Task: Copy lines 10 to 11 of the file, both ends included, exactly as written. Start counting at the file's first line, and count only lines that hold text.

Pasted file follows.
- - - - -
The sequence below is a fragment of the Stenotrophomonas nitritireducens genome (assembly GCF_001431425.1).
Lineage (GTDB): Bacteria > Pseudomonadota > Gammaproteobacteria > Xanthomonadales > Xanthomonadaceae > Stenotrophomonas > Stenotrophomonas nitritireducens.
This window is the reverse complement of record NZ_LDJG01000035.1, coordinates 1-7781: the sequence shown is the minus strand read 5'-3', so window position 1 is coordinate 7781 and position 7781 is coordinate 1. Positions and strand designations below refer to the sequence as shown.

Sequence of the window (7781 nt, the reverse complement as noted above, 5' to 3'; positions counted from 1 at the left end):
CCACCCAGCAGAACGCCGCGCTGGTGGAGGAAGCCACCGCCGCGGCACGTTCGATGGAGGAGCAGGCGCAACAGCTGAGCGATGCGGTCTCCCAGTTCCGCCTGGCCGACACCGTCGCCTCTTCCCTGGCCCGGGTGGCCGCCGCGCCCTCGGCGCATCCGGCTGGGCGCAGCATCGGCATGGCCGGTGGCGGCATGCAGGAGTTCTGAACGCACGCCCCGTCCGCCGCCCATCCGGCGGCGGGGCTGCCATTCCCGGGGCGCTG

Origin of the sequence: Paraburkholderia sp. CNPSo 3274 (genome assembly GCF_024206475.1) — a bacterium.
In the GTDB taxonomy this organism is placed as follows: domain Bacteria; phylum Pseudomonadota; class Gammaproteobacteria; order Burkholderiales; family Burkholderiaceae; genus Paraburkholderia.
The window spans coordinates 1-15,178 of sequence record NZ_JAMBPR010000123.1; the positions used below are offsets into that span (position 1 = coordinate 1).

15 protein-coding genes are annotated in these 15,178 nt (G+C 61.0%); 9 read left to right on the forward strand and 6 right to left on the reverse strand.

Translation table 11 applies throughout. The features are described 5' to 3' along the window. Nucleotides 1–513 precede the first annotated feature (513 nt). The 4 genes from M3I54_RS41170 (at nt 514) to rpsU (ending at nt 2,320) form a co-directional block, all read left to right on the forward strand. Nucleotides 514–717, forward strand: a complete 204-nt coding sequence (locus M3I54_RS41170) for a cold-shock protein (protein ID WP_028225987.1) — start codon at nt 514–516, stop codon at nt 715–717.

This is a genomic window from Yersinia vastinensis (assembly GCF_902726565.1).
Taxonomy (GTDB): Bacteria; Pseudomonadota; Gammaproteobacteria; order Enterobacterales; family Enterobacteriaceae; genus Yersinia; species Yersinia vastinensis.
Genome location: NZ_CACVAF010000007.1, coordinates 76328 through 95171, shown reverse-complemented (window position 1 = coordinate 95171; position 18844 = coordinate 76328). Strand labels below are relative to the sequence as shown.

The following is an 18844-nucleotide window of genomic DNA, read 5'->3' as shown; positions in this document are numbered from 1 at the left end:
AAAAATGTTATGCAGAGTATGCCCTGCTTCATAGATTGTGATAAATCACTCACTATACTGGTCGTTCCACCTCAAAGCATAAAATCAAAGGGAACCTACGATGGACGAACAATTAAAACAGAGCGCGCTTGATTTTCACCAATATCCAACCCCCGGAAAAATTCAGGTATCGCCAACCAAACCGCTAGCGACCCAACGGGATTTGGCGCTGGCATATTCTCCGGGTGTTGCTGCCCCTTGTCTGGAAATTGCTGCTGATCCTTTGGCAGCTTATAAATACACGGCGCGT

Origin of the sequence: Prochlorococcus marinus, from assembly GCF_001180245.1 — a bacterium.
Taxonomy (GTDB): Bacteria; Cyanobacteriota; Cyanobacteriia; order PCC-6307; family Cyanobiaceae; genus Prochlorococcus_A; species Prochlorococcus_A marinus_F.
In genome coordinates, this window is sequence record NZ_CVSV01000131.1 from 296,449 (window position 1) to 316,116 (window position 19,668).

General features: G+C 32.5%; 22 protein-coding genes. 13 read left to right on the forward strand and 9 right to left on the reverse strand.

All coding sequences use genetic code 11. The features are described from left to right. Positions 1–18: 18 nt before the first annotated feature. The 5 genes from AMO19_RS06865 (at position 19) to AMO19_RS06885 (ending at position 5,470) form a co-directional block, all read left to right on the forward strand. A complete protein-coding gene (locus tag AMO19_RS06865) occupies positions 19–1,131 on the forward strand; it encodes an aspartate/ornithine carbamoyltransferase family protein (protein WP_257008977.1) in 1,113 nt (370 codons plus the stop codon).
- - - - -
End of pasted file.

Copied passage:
Translation table 11 applies throughout. The features are described 5' to 3' along the window. Nucleotides 1–513 precede the first annotated feature (513 nt). The 4 genes from M3I54_RS41170 (at nt 514) to rpsU (ending at nt 2,320) form a co-directional block, all read left to right on the forward strand. Nucleotides 514–717, forward strand: a complete 204-nt coding sequence (locus M3I54_RS41170) for a cold-shock protein (protein ID WP_028225987.1) — start codon at nt 514–516, stop codon at nt 715–717.

This is a genomic window from Yersinia vastinensis (assembly GCF_902726565.1).